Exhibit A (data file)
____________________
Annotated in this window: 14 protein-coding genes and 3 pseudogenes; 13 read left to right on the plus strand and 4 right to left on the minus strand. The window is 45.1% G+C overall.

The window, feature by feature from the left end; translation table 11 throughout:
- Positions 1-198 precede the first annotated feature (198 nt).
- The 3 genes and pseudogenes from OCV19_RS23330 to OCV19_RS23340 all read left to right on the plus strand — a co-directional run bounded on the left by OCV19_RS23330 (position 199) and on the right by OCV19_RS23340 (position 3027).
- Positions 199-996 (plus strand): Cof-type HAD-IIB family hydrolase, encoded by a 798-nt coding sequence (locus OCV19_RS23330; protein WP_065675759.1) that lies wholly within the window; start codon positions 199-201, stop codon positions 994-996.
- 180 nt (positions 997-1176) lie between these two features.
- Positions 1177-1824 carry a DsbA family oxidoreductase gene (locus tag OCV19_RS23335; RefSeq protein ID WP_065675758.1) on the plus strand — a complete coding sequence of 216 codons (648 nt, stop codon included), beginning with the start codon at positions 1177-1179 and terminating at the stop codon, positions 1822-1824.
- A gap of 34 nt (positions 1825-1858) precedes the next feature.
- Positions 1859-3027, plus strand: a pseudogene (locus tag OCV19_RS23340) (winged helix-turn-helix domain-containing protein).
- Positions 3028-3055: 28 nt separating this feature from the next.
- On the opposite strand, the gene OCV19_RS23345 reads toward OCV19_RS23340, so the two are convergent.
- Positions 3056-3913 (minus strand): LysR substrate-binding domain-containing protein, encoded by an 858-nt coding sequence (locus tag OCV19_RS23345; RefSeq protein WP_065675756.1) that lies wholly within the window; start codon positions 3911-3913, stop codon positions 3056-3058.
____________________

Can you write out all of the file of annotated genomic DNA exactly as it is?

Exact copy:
Annotated in this window: 14 protein-coding genes and 3 pseudogenes; 13 read left to right on the plus strand and 4 right to left on the minus strand. The window is 45.1% G+C overall.

The window, feature by feature from the left end; translation table 11 throughout:
- Positions 1-198 precede the first annotated feature (198 nt).
- The 3 genes and pseudogenes from OCV19_RS23330 to OCV19_RS23340 all read left to right on the plus strand — a co-directional run bounded on the left by OCV19_RS23330 (position 199) and on the right by OCV19_RS23340 (position 3027).
- Positions 199-996 (plus strand): Cof-type HAD-IIB family hydrolase, encoded by a 798-nt coding sequence (locus OCV19_RS23330; protein WP_065675759.1) that lies wholly within the window; start codon positions 199-201, stop codon positions 994-996.
- 180 nt (positions 997-1176) lie between these two features.
- Positions 1177-1824 carry a DsbA family oxidoreductase gene (locus tag OCV19_RS23335; RefSeq protein ID WP_065675758.1) on the plus strand — a complete coding sequence of 216 codons (648 nt, stop codon included), beginning with the start codon at positions 1177-1179 and terminating at the stop codon, positions 1822-1824.
- A gap of 34 nt (positions 1825-1858) precedes the next feature.
- Positions 1859-3027, plus strand: a pseudogene (locus tag OCV19_RS23340) (winged helix-turn-helix domain-containing protein).
- Positions 3028-3055: 28 nt separating this feature from the next.
- On the opposite strand, the gene OCV19_RS23345 reads toward OCV19_RS23340, so the two are convergent.
- Positions 3056-3913 (minus strand): LysR substrate-binding domain-containing protein, encoded by an 858-nt coding sequence (locus tag OCV19_RS23345; RefSeq protein WP_065675756.1) that lies wholly within the window; start codon positions 3911-3913, stop codon positions 3056-3058.